The food waste problem is real - here's how we fix it...
Did you know, across the globe, one third of food goes to waste? Yes, really. Picture buying your weekly shop, lugging it home and then immediately chucking a third of it in the bin. Honestly, the thought hurts our heart.
We’re all waking up to the environmental danger of carbon dioxide and methane emissions, and decomposing food waste is a key source of greenhouse gases. Enter food waste apps: the really easy way to being more sustainable.
Whether you’re located in London or Leeds, Bristol or Birmingham, you can help rescue perfectly good food that would otherwise be destined for landfill (sob). We’re talking raw vegetables to make your own meal, to hot pizzas and sweet pastries. Even better, the food that would otherwise have been thrown away is sold from these eateries at a fraction of the price. Result.
Too Good To Go
The countrywide app gives you a general idea of the food each restaurant offers. You pay for a ‘magic box’ and pick it up within an allocated timeframe. You’re allowed to specify dietary requirements, too. Each bag is apparently worth between £8 and £12but costs just £3 to £4 when purchased through the app.
Last September, Too Good To Go announced that it has saved one million meals in the UK since its launch in 2016, preventing an estimated 2,500 tonnes of CO2 emissions. Impressive stuff.
The London-based app connects you to unsold meals from local restaurants and cafés. Unlike Food To Go, it tells you exactly what is available at each place, allowing you to pay for it beforehand and pick it up within a certain window.
Founded in Stockholm in 2016, Karma now helps serve one million users in Britain, France and Sweden. In the UK alone, it offers food from 2,000 outlets.
All of London’s leftovers – from Coco di Mama, Fabrique and Island Poke – are at least 50 per cent off.
No Waste allows you to check what food you have left in the house, see what you need to use first, plan meals and reduce waste and unnecessary purchases. With lists for your freezer, fridge and pantry, you can easily check what food you have left, and thereby save a bunch of money in the process.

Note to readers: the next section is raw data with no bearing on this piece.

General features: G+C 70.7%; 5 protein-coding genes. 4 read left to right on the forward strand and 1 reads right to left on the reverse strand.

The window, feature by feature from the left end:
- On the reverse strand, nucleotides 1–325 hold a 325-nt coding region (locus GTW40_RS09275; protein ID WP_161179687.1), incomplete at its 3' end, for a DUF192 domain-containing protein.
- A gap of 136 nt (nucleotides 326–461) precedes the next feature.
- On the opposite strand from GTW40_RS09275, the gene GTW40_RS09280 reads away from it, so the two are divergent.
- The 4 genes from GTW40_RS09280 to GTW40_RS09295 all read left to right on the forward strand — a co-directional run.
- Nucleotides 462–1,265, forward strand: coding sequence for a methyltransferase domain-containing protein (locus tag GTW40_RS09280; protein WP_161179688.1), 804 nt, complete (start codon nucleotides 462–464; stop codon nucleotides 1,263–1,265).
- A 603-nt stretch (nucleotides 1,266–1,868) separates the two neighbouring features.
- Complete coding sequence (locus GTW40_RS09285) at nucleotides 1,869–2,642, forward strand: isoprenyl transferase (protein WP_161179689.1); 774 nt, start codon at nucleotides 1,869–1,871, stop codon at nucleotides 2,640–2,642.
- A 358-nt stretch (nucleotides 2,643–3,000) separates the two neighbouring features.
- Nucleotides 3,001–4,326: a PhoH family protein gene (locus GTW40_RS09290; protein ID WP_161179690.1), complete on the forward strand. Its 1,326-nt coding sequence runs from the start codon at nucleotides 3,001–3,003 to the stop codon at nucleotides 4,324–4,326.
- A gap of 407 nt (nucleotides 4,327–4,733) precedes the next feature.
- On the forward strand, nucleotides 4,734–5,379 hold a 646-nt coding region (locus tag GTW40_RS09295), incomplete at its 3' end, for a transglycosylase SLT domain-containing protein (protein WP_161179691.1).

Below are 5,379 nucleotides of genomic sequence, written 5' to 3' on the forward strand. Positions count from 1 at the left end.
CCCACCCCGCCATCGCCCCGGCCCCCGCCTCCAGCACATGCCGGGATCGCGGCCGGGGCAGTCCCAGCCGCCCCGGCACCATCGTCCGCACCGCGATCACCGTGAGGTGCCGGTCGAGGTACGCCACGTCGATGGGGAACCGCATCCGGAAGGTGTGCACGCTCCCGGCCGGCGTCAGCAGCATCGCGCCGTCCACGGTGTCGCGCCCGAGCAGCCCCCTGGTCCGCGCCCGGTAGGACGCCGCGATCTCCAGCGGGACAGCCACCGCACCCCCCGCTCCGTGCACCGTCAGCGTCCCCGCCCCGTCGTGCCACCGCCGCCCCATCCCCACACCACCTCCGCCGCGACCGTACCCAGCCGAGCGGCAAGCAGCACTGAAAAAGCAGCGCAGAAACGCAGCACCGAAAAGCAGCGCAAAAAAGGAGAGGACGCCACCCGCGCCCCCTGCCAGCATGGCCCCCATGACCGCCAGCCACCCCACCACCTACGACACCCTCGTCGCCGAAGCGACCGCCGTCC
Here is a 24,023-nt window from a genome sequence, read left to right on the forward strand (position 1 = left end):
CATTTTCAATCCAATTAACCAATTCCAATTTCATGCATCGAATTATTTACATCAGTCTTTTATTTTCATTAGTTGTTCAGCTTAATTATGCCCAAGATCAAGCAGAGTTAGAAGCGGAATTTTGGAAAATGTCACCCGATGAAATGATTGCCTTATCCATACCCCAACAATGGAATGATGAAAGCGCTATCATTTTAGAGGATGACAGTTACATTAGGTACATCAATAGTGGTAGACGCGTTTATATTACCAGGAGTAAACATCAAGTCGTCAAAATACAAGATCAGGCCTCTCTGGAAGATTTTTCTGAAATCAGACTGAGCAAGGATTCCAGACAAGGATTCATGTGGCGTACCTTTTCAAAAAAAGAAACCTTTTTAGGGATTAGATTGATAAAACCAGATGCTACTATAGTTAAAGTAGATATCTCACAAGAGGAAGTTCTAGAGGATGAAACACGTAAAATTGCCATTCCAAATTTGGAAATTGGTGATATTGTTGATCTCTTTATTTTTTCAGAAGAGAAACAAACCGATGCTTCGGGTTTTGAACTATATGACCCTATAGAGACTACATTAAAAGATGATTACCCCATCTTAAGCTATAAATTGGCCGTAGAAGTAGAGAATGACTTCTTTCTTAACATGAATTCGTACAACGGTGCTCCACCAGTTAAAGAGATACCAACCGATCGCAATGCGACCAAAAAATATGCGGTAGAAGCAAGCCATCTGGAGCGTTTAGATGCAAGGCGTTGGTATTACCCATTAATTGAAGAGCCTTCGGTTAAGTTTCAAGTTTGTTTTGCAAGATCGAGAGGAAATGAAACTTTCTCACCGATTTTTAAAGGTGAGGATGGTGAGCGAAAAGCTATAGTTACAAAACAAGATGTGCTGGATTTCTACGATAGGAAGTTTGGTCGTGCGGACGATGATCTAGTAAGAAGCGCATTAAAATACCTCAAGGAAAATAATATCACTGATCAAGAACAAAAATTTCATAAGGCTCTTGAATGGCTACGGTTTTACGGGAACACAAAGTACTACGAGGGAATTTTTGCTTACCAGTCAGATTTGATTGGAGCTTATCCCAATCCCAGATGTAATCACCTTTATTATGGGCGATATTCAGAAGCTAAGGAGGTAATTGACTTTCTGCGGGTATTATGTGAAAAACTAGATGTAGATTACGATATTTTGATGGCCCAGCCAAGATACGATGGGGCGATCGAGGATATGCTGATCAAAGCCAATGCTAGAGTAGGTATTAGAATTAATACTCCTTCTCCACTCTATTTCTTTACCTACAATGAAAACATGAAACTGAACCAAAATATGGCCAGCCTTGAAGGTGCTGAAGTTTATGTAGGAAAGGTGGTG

While other apps focus on food waste from restaurants, No Waste is starting from people’s own houses. Besides tracking your own waste, the app also adds your progress to the community stats, making you part of the wider fight against food waste. Love it.
As well as the UK, Olio is available in 31 other countries (seriously!) and allows you to connect with neighbours and local businesses to share surplus food and other unwanted household items such as toiletries, cleaning products, clothes and furniture.
Olio originated here in the UK and enables its 1.7 million customers worldwide to give their own unused food items free to other users, via collection from their homes. To paint the picture, most food shared on the website is things like unhealthy snacks when someone has started a diet, fresh produce needing to be eaten before someone goes on holiday and excess tins.
Tessa Clarke, co-founder of Olio, told Asia One, ‘Roughly 10 per cent of annual greenhouse gas emissions come from food waste alone, which I like to point out to people is four to five times greater than the carbon emissions that come from the global aviation industry. I like to say that our main competitor is the rubbish bin. ‘
This app helps charities and community groups – from homeless hostels to breakfast clubs – obtain surplus food from retailers and other companies. Based in Dublin, FoodCloud operates in Ireland and the UK, and partners supermarkets with charities to donate unsold food items. Such a great idea.
Okay, so it’s not a food app – but Refill shows you where all the water refill stations are across the country, to basically encourage us all to reuse bottles rather than buy more plastic. Refill is on a mission to help the UK fall in love with tap water again, by making reusing a bottle easier than buying a new one.
Simply carry your reusable bottle and use the app to search for your local Refill station using the map. There are over 12,000 Refill Stations across the UK and with our handy bottle reminder you’ll never leave the house without one again.
If all Refill stations are used just once a day we’re stopping around four million plastic bottles at source in a year!
Helping stop plastic pollution? Sounds good to us.